It’s also important to have specific times for them to learn to be calm. Sitting in a safe spot (their bed or a crate) with a toy, for example.
A Hyper Puppy Can’t Be Trained
This is just not true – it’s so important to train your pups. When they are still puppies, they’re developing and learning and growing. Exposing them to the environment and stimuli will help them stay calm throughout adulthood. The behavior they learn at this age will determine their behavior as an adult dog.
Ever heard the saying, “you can’t teach an old dog new tricks”?
These are words to live by when you’re raising a puppy. As your puppy grows, their energy levels change, and you should alter their training to match.
Read our puppy calmness timeline for training tips and advice.
When Do Puppies Calm Down – Timeline
As they grow, their energy grows with them. This is what to expect, when to expect it, and how to train your pup accordingly.
0 to 5 Weeks
The activity usually begins at 3 weeks old, when their ears and eyes have opened and they’re ready to start exploring. At this point, your main priority is making sure they’re in a safe and clean environment – they won’t stray too far from mom.
6 to 9 Weeks
This is when the energy really starts to kick in. Socializing the pups with humans and other pets begins at this stage. They’ll be fully mobile and exploring anything and anywhere they can reach. So, keeping an eye on them at this stage is important.
Any play should be kept short and sweet. If you need to tire out your pups, have playtime for 5 minutes, take a break, then repeat until they’re calmer and more settled.
You can also start basic training as you get to the 9-week mark, but don’t get frustrated if it doesn’t take straight away – at this age, they won’t be able to pay attention to their lessons for long.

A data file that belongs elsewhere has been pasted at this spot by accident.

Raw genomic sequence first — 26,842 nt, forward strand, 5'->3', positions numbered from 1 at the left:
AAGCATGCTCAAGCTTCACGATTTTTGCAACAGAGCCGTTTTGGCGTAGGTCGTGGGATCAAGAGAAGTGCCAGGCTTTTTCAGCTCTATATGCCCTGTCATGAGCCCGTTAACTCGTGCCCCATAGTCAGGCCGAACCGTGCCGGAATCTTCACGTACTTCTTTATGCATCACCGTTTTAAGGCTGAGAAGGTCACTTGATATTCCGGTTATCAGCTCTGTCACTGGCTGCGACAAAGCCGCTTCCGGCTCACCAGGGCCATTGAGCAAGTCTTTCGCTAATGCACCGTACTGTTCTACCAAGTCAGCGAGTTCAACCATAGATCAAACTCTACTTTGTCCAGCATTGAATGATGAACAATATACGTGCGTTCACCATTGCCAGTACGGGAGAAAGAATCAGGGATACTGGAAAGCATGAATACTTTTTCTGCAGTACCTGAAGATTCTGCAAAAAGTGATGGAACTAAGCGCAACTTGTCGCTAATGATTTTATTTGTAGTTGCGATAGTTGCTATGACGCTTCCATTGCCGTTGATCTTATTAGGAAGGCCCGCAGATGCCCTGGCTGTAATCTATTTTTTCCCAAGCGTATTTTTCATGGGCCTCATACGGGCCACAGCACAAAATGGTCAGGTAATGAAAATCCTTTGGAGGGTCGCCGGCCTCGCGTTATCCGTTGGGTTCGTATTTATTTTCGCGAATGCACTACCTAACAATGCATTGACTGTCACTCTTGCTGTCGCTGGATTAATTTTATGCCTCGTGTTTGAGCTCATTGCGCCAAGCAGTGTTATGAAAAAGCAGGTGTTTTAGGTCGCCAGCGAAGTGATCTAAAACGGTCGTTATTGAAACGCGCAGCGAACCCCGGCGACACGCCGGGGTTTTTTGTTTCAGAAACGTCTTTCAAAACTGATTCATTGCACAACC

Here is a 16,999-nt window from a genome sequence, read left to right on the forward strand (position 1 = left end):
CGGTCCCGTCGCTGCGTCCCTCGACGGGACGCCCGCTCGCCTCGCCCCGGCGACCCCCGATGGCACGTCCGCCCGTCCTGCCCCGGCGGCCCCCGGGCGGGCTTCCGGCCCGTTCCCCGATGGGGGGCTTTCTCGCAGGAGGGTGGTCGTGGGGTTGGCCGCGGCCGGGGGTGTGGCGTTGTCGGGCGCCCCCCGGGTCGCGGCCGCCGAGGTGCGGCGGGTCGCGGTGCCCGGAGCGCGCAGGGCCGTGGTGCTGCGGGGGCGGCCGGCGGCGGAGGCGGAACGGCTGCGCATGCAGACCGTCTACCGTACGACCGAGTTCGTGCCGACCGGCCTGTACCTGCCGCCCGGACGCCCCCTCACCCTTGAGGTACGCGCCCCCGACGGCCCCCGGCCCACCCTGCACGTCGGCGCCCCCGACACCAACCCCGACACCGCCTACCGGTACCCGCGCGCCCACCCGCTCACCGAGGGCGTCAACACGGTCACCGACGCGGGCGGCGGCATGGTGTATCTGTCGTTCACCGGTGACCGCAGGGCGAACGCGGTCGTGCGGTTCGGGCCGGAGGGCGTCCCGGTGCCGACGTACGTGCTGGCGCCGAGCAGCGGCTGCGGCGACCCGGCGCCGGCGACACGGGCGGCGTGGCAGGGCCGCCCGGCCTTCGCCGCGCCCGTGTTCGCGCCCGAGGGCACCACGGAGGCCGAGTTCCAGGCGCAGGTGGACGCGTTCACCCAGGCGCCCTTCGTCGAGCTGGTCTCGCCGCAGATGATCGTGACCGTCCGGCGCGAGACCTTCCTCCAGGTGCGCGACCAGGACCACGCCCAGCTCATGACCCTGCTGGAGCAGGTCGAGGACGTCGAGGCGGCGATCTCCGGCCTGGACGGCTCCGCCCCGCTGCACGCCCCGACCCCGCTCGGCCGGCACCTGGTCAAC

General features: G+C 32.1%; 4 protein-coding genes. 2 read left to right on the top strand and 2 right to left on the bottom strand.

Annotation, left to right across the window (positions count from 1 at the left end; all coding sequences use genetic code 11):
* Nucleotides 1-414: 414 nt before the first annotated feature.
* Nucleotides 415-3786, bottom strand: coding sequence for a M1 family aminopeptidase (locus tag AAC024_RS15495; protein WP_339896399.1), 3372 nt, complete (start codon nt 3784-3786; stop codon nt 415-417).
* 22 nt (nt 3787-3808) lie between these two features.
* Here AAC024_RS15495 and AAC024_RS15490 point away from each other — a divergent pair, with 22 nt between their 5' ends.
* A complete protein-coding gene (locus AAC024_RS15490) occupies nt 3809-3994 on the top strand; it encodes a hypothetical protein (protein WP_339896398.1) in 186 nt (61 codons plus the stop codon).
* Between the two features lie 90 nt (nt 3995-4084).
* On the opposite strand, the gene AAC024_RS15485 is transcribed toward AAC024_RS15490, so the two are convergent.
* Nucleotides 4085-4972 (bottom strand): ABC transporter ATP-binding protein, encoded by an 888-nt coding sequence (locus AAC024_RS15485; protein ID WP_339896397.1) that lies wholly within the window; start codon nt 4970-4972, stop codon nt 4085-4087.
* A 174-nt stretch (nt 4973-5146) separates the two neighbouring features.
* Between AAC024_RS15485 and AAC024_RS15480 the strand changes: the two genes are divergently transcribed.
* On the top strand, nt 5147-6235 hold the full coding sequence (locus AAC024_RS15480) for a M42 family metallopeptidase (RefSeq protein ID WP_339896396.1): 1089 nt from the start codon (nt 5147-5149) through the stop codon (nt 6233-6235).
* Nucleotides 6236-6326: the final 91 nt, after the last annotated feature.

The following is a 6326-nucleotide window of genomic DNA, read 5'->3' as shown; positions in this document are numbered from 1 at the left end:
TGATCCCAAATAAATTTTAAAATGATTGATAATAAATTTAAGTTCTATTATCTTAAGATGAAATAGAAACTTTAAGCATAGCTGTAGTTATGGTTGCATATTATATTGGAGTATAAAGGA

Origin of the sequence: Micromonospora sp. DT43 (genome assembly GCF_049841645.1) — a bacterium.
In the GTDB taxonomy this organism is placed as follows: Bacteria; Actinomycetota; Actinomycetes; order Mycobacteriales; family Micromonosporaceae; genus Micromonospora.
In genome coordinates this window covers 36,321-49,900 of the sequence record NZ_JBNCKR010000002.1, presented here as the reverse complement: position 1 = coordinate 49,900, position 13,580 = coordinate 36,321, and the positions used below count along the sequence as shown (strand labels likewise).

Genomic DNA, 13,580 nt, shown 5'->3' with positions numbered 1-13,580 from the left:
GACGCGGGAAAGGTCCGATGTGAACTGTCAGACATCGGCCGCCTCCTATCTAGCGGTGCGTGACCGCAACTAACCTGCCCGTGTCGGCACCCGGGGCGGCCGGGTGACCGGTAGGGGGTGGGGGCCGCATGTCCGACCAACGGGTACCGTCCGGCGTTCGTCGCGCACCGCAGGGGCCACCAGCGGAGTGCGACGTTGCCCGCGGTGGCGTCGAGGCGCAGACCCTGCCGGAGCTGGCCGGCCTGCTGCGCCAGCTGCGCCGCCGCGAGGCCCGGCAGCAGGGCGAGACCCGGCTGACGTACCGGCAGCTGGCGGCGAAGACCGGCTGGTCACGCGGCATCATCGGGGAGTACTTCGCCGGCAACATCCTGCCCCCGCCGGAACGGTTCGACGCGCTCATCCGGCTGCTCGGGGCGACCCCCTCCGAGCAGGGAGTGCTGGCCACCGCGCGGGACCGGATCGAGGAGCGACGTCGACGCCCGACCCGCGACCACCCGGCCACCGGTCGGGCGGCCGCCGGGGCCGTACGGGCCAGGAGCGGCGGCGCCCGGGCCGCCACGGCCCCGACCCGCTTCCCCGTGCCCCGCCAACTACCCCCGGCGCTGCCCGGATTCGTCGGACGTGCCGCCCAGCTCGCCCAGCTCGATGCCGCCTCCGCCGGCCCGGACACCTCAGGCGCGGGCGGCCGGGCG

10 to 15 Weeks
From 10 to 15 weeks, most dog breeds transition from pup to young adult. The pre-teen years. Energy levels are still high, and the dogs will be developing other skills too – learning to sit and stay on command should happen at this stage.
You can enjoy longer playtimes and encourage them to chew on toys (rather than your furniture). Consider arranging puppy play dates and doing more complex playtimes to stimulate their mind too – this will help to keep them calm.
As you get past 15 weeks/4 months, the energetic period starts to wane. Of course, it does depend on the dog breed.
16 Week to 4 Months
At this point, your developing puppy will want to push the boundaries of their energy. Keep your training firm but kind and be patient as they explore the world – they just want to understand their place in it.
To keep them calm, try switching to slightly calmer exercise. You can start taking your pups on short, calm walks (not jogs/runs) as they approach 4 months. Don’t let them over-exert themselves. Instead of tiring your pup out, you’ll make it even more excited and worked up.
At this stage, the key is to reward calm behavior when playing and resting. Create a routine that they can get used to.
5 to 6 Months
Now is the time to make sure that your dog is polite and well-behaved. Even when visiting the park and they’re all excited over a game of fetch, you need to teach them to behave well with other dogs and strangers.
Socialization is important, and so is letting them burn off some energy. When you miss one (or both) your dog enters adulthood unable to be friendly around people, dogs, and other animals. They may bark, growl, and even bite.
Good training, socialization, and showing them how to burn off energy in a good way (plenty of walkies and playtime), will make for a well-integrated and happy adult dog.
6 to 12 Months
By this stage, the manic puppy energy will fade away. Your dog will still have plenty of energy for walks, jogs, runs, and playtime at the park. But they’ll also naturally know when to stay calm and not over-exert themselves.
The goal at this stage is to settle your dog into a routine where they can get plenty of exercise, let their energy out, and remain calm and friendly.
Conclusion – When Will Your Puppy Calm Down?
Although our timeline is quite detailed with set time intervals, each dog breed (and even each individual dog) will be different. If your dog takes longer to calm down or is naturally calm and subdued, don’t worry!